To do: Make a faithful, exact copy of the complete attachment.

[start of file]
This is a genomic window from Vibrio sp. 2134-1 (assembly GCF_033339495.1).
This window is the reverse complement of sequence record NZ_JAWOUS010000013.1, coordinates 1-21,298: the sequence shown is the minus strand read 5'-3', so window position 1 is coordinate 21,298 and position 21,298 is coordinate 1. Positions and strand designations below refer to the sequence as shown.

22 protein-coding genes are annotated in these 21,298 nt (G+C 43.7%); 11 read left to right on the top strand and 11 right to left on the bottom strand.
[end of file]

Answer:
This is a genomic window from Vibrio sp. 2134-1 (assembly GCF_033339495.1).
This window is the reverse complement of sequence record NZ_JAWOUS010000013.1, coordinates 1-21,298: the sequence shown is the minus strand read 5'-3', so window position 1 is coordinate 21,298 and position 21,298 is coordinate 1. Positions and strand designations below refer to the sequence as shown.

22 protein-coding genes are annotated in these 21,298 nt (G+C 43.7%); 11 read left to right on the top strand and 11 right to left on the bottom strand.